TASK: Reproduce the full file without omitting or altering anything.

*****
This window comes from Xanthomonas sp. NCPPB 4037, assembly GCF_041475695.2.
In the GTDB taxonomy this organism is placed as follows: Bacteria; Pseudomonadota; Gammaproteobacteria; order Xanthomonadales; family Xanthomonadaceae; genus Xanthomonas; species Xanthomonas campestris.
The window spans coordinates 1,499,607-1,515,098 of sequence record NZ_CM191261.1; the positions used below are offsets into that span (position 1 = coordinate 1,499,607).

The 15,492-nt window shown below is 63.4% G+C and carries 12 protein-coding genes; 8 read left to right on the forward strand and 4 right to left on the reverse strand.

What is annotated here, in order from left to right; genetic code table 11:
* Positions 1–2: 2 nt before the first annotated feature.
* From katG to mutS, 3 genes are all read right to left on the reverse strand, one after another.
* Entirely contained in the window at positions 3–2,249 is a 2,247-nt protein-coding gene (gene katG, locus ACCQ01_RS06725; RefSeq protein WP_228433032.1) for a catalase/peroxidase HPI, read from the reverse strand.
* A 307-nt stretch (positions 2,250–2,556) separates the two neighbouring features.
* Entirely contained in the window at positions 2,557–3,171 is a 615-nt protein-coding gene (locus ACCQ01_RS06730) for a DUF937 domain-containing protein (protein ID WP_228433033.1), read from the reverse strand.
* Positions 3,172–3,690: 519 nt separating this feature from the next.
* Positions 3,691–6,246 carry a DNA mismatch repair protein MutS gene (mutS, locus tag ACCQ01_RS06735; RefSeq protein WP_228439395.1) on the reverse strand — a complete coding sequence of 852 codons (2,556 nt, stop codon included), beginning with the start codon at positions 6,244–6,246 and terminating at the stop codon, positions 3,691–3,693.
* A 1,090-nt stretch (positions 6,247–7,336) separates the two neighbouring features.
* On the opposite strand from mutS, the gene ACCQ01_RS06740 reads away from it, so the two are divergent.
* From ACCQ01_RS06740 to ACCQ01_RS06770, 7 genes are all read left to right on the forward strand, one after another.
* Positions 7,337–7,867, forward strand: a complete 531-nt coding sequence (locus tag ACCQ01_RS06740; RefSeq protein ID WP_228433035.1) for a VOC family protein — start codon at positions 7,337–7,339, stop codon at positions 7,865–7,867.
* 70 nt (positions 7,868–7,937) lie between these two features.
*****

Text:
This window comes from Xanthomonas sp. NCPPB 4037, assembly GCF_041475695.2.
In the GTDB taxonomy this organism is placed as follows: Bacteria; Pseudomonadota; Gammaproteobacteria; order Xanthomonadales; family Xanthomonadaceae; genus Xanthomonas; species Xanthomonas campestris.
The window spans coordinates 1,499,607-1,515,098 of sequence record NZ_CM191261.1; the positions used below are offsets into that span (position 1 = coordinate 1,499,607).

The 15,492-nt window shown below is 63.4% G+C and carries 12 protein-coding genes; 8 read left to right on the forward strand and 4 right to left on the reverse strand.

What is annotated here, in order from left to right; genetic code table 11:
* Positions 1–2: 2 nt before the first annotated feature.
* From katG to mutS, 3 genes are all read right to left on the reverse strand, one after another.
* Entirely contained in the window at positions 3–2,249 is a 2,247-nt protein-coding gene (gene katG, locus ACCQ01_RS06725; RefSeq protein WP_228433032.1) for a catalase/peroxidase HPI, read from the reverse strand.
* A 307-nt stretch (positions 2,250–2,556) separates the two neighbouring features.
* Entirely contained in the window at positions 2,557–3,171 is a 615-nt protein-coding gene (locus ACCQ01_RS06730) for a DUF937 domain-containing protein (protein ID WP_228433033.1), read from the reverse strand.
* Positions 3,172–3,690: 519 nt separating this feature from the next.
* Positions 3,691–6,246 carry a DNA mismatch repair protein MutS gene (mutS, locus tag ACCQ01_RS06735; RefSeq protein WP_228439395.1) on the reverse strand — a complete coding sequence of 852 codons (2,556 nt, stop codon included), beginning with the start codon at positions 6,244–6,246 and terminating at the stop codon, positions 3,691–3,693.
* A 1,090-nt stretch (positions 6,247–7,336) separates the two neighbouring features.
* On the opposite strand from mutS, the gene ACCQ01_RS06740 reads away from it, so the two are divergent.
* From ACCQ01_RS06740 to ACCQ01_RS06770, 7 genes are all read left to right on the forward strand, one after another.
* Positions 7,337–7,867, forward strand: a complete 531-nt coding sequence (locus tag ACCQ01_RS06740; RefSeq protein ID WP_228433035.1) for a VOC family protein — start codon at positions 7,337–7,339, stop codon at positions 7,865–7,867.
* 70 nt (positions 7,868–7,937) lie between these two features.